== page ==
Buying Salami in Italy

How to Buy Cold Cuts in an Italian Market

We often say "salami" (or even "cold cuts") when we mean a single type of cured meat the Italians call salame, the singular of salami. Unlike Italy, Americans find very few types of salami in supermarkets. In any store in Italy (or salumeria or Norceria, the generic names for places that sell salumi, or salted and cured meat products like proscuitto) you'll find many, many examples of salami, along with other dried meat products.

What do you need for a good, romantic meal? A few types of artisan salumi, a little wine and bread, and maybe a "thou" you like a lot. Like everything in Italy, simple is best.

The picture below represents 1 etto (about a quarter pound) of prosciutto, a type of cured ham available all over Italy. This is how it looks when it's sliced and you cram it into a bag and unravel it when you get home.

This amount of prosiutto should cost you maybe 3 Euro or so, depending upon quality and origin. Prosciutto means "ham" in English, so this is Prosciutto Crudo, or "raw" ham. You can also buy prosciutto cotto, or cooked (boiled) ham.

Italians would make at least four sandwiches out of this, it's a highly contentrated food because the water has been removed and Italians like a balance between the bread and the ham. Americans might make one or two sandwiches out of this much prosciutto. We've included instructions on how to order twice as much, due etti, for the mangione (big eater) in your life.

An Etto of Prosciutto

un etto di prosciutto crudo
Un etto, or about a quarter of a pound of prosiutto

Find out how to order this amount of Prosciutto crudo, followed by the polite "per favore" or "thank you" by pressing the "play" triangle on the left of the box. I'll teach you how to say "un etto di prosciutto crudo, per favore".

If you wish to buy twice as much prosciutto, you'd ask for "due etti".

But there's one more step if you want to make sandwiches. You need some bread. Normally, you'd order a "panino" for this. Note that a panino can be a filled sandwich or just a bread roll to make a sandwich out of. The plurals may be tricky for you if you haven't any experience, because American shops insist on making a "panini" a single sandwich. Thus in America you can order a ham panini, which is ordering "a more than one ham sandwich". This is the point where my Illinois mother would bend down and point out to her little Jimmy that I shouldn't make fun of them "because they don't know no better."

So, in conclusion, if you see buns, then try to order a panino to make a sandwich with. It's "un panino" for one, "due panini" for two, "tre panini" for three, and so on. Or just stick out some fingers. Here's how I say it, but you can do better:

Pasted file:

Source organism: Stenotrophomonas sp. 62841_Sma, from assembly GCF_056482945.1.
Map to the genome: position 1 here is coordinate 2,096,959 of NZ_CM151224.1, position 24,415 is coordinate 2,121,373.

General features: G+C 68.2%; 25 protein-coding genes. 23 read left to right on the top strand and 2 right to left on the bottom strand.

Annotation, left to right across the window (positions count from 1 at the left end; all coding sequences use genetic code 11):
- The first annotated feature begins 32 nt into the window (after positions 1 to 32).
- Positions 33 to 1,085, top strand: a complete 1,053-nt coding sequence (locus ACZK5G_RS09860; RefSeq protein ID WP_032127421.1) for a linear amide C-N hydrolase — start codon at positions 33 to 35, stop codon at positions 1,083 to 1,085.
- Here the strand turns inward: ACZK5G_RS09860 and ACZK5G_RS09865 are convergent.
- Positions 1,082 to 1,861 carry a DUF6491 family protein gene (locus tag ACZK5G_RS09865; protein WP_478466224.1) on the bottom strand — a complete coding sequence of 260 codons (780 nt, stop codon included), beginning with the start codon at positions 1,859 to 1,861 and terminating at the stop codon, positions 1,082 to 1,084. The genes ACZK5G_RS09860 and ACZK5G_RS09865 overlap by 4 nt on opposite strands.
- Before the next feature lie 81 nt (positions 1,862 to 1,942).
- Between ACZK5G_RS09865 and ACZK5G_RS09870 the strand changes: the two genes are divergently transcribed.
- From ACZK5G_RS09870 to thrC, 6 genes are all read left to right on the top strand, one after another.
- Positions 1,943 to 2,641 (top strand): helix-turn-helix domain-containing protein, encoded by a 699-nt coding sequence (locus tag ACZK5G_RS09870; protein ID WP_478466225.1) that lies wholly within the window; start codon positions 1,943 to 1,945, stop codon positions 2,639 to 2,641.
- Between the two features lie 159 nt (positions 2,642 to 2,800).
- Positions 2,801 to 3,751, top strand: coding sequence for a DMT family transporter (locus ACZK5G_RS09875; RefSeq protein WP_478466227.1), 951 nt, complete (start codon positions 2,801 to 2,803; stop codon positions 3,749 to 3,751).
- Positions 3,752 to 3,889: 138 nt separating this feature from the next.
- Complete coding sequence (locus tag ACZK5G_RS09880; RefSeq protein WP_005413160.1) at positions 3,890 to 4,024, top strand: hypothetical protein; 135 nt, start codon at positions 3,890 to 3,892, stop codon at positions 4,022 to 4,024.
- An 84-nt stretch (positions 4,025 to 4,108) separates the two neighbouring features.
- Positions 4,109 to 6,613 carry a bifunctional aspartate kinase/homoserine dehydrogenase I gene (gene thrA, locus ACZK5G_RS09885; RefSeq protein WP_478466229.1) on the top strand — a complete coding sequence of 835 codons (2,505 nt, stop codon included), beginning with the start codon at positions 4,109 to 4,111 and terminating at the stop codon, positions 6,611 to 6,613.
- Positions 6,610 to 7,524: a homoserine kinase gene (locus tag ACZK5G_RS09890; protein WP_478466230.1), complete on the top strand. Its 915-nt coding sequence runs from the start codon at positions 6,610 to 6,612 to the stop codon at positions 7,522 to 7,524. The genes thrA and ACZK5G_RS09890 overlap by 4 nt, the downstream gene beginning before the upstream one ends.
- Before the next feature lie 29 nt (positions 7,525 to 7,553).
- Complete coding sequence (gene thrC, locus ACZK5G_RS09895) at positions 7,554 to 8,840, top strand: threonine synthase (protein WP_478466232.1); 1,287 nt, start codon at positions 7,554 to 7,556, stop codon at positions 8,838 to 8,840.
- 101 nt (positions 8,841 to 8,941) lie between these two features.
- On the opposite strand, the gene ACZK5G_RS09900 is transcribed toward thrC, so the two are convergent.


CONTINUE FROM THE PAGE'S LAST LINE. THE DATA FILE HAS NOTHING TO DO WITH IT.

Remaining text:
One panino

Two panini

Notes on the Units of Measure and Language

The units of measure we'll use are etti. One etto is a tenth of a kilogram, or .22 pounds. Due etti, or 2 etti, are .44 pounds. It's pretty easy if you're used to seeing a quarter or half a pound.

Typical Salami You'll Find in a Supermarket in Italy

Below is a list of some of the most popular types of salami found in Italy. You should find them in most supermarkets, as well as in a salumeria or norcheria (both signifying places that sell cured meats, the later named after Norchia in Umbria, famous for its meats, especially wild boar.) Those listed are just a few of the hundreds of kinds of salami you'll come across as you traverse Italy; each of Italy's 20 regions has its own variation of spices, textures, form factors and meat grind.

Felino - Salame di Felino comes from a town near Parma that the Etruscans called "Felsina." It is aged in the same manner as the famous prosciutto, and is considered one of Italy's best salami.

Finocchiona - Throw some fennel seeds into your meat mixture for salame and you'll have Finocchiona. It's one of my personal Favorites.

Soppressata - Originally from the south (Calabria) soppressata is flattened during the curing process, giving it it's characteristic shape. It is one of the softer salami.

Ventricina - From the Abruzzo and shown above, this is one of my favorite salami. The roughly ground pork is made slightly spicy from dried hot peppers called peperoncini, and sometimes has fennel seeds and orange peel added as well. Very nice.

More on Salami

The Istituto Valorizzazione Salumi Italiani has a website which has some English pages. There is a restaurant list as well, so you don't have to go out and buy your salami.

Shopping in an Italian Market

We also can teach you how to buy chicken at the butcher shop or in a supermarket.

To find out what an open air market is in Italy, come along with us to our local market via our Fivizzano Tuesday Market Video.

More Italian Travel Planning